Did ‘Ratatouille’ Inspire This Generation of Quarantining Cooks?

As we all flock to our kitchens, let's not forget the little rat chef and his impact on contemporary food culture.


Remember when toilet paper was the hottest commodity in town? Well, now there’s a new shortage: flour. All of a sudden, everyone’s really into baking cinnamon rolls and artisanal focaccia. (And banana bread. Lots of banana bread.) Yet, while many have traced this to the popularity of either The Great British Bake Off or the Bon Appétit YouTube channel, there’s another piece of culinary media we need to talk about that predates both of these. It’s Pixar’s Ratatouille.

Released in 2007, the plot of Ratatouille is as follows: A rat, Remy (Patton Oswalt), harbors a deep passion for cooking and dreams of emulating his chef-idol, Auguste Gusteau. But he can’t fulfill these ambitions because, well, he’s a rat. Still, undeterred, Remy finds his way into Gusteau’s Restaurant in Paris – concealing himself inside the hat of the inept garbage boy, Alfredo Linguini (Lou Romano). The pair soon discover that, by tugging on locks of his hair, Remy can control Linguini’s movements in the kitchen, and their special relationship brings huge success to the restaurant through their cooking of glorious meals. (Seemingly unmarketable, this strange and wonderful film went on to make over $600 million.)

The ghost of Chef Gusteau remains a presence throughout the film, reminding Remy of his famous motto: “Anyone can cook.” It’s a sweet and motivating adage, but given our current exploits in quarantine, we may find ourselves wondering whether or not we took the creed of Gusteau too literally. Was it really Ratatouille that ignited our current obsession with ‘food porn’ and the heightened intellectualism surrounding what we consume?

If Remy were a person, he’d be Julia Child. Just like the woman who taught French cuisine to a generation of Americans, Remy is a reminder that great cooks need not come from conventional backgrounds. He embodies a more democratic approach to cooking; what he lacks in tradition, he makes up in creativity. I’m reminded of Remy every time I try improvising a recipe that I’m vaguely following – and often one that I barely have half the ingredients for. If a rat can do it, why can’t I?

That said, Remy isn’t the only unlikely cook depicted in Ratatouille. As the sole female chef, Colette (Janeane Garofalo) has also faced many obstacles in her own life. She speaks of the antiquated hierarchy of haute cuisine and how it was “built upon rules written by stupid, old, men.” We learn that all the cooks at Gusteau’s have come from similarly unexpected backgrounds: circus people, gun smugglers, possible murderers. It’s true that we bring our own stories to the kitchen; as far as cooking goes, at least, you cannot separate the art from the artist. Instead, we are bound to our histories, our identities, and most importantly, what we have in the fridge.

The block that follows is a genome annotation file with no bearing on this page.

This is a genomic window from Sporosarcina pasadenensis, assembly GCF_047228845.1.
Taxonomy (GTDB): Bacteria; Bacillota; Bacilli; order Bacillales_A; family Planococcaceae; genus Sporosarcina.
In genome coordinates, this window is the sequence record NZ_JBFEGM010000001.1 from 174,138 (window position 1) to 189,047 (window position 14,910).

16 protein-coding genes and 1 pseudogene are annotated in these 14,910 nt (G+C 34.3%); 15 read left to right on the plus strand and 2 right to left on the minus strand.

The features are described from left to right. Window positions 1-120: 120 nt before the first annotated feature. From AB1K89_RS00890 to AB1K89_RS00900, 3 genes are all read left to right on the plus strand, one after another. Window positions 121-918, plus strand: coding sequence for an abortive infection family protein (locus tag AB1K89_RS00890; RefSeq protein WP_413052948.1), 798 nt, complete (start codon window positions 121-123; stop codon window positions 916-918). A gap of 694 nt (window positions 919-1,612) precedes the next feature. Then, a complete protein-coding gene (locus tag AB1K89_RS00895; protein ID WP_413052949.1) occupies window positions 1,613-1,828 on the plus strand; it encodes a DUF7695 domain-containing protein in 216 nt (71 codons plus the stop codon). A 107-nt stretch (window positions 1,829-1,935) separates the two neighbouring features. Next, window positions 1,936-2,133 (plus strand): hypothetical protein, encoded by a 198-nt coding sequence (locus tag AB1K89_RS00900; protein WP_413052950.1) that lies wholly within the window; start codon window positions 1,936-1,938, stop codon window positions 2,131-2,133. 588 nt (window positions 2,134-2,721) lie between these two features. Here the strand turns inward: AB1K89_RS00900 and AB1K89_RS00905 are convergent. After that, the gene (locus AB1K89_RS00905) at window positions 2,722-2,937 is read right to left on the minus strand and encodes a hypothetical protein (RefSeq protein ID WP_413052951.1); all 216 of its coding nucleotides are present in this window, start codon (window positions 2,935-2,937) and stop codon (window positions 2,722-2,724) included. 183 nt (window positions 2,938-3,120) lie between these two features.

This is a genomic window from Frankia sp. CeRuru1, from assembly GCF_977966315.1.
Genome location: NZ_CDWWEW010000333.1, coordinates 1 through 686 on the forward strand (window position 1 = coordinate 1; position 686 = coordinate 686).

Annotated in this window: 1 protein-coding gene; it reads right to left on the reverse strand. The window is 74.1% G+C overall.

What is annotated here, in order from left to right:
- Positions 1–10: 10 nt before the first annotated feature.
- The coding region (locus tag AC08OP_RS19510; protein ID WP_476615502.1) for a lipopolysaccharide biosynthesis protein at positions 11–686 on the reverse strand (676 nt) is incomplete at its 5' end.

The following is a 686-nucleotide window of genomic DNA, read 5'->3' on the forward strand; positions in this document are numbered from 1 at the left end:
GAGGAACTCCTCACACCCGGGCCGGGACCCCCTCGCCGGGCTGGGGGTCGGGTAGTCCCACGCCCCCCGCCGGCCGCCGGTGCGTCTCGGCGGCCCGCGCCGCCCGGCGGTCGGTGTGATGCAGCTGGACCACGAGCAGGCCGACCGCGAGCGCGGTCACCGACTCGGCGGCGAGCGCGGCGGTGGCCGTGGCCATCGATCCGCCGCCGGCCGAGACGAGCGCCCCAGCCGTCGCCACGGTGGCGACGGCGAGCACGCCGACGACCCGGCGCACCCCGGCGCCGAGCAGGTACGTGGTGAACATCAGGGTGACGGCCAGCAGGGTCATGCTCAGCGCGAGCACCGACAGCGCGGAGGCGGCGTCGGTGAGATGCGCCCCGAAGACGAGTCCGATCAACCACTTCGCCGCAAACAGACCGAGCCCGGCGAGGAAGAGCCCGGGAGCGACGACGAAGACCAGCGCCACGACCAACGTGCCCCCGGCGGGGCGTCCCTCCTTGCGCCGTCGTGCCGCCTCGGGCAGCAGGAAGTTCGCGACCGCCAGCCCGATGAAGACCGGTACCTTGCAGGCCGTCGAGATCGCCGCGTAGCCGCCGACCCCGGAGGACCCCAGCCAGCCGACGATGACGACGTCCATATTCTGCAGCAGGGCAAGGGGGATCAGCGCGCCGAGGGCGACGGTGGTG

Back in the summer of 2007, in a world before Ratatouille, the people’s relationship to food was vastly different. A strong sense of anti-intellectualism was permeating throughout culture: it was difficult to find a vegan option on a menu (and as for gluten-free, forget it); there were no food porn accounts, no Claire’s “Gourmet Makes” in Bon Appétit’s test kitchen. And while much was changing elsewhere alongside these new developments, none of them exist in a vacuum, and as far as I’m concerned, Remy is deservedly a cultural icon. Ratatouille opened the doors for our new attitudes towards food and cooking – there genuinely does seem to be a belief that anyone can cook, which is a wonderful thing. Had we lived through this pandemic prior to 2007, I do wonder whether we would all be flocking to the baking powder with such remarkable enthusiasm. 

Over the last decade, food has become much more centralized in cultural communication. What we eat is an important indicator of power, class, and cultural capital. With Remy a member of the rural poor and Linguini representative of the urban working poor, their presence in the kitchen proposes that great food is not just for the urban elite. This is emphasized at the very apex of the film when the titular dish is served to critic Anton Ego. Here, the film rejects the class signifiers assigned to certain cuisines: Despite being labeled as “peasant’s food,” Ego’s euphoric response breaks down the unnecessary hierarchies placed upon food. While Remy’s ratatouille isn’t the exact same dish that Ego’s mother once made, it does crucially evoke similar emotions of childhood bliss. Even in an unprecedented global pandemic, watching Ratatouille is a reminder to eat the food that made us once feel happy. 

“Not everyone can become a great artist, but a great artist can come from anywhere.” 

Ratatouille both predicted and enabled the rise of a new food culture, and as we continue to self-isolate, the chances to experiment with food are plentiful. While some may still agree with Remy’s misunderstanding father in that “food is [just] fuel,” Ratatouille teaches us to play with our food until something remarkable happens. Now is the time to follow in the footsteps of this magnificent rat chef.

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